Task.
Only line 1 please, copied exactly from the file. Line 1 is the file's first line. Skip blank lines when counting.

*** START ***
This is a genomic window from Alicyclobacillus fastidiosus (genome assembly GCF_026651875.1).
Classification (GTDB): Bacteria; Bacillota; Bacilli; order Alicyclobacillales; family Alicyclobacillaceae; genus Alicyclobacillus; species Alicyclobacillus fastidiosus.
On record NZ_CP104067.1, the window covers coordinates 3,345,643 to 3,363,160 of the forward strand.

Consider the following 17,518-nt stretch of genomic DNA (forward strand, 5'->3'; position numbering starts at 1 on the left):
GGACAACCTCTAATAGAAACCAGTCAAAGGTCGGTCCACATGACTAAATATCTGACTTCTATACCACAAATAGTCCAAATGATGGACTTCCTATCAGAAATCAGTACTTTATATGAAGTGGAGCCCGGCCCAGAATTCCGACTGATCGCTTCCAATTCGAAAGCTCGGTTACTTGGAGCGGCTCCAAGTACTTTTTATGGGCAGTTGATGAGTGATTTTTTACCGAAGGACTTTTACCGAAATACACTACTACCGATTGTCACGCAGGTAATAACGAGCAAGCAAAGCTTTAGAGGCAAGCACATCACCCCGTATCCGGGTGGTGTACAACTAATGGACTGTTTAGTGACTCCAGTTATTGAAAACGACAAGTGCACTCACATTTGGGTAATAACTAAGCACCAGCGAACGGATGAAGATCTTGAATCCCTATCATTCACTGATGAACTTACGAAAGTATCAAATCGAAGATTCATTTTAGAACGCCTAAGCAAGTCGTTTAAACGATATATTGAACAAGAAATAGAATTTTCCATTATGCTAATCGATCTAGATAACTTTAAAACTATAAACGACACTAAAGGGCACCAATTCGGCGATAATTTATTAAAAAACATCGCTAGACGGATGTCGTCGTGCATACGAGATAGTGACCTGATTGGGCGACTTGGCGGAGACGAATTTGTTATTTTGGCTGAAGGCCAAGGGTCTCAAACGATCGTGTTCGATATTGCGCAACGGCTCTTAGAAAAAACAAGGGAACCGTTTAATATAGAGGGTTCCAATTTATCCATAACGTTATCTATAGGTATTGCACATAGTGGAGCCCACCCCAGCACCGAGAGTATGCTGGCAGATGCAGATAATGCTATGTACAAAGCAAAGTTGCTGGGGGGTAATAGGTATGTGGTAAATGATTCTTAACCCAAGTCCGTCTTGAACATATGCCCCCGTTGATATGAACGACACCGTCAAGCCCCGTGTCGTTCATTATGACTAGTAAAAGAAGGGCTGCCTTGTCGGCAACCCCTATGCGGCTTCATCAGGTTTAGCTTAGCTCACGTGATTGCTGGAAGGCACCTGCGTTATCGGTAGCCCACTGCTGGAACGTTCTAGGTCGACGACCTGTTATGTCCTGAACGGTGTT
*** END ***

This is a genomic window from Alicyclobacillus fastidiosus (genome assembly GCF_026651875.1).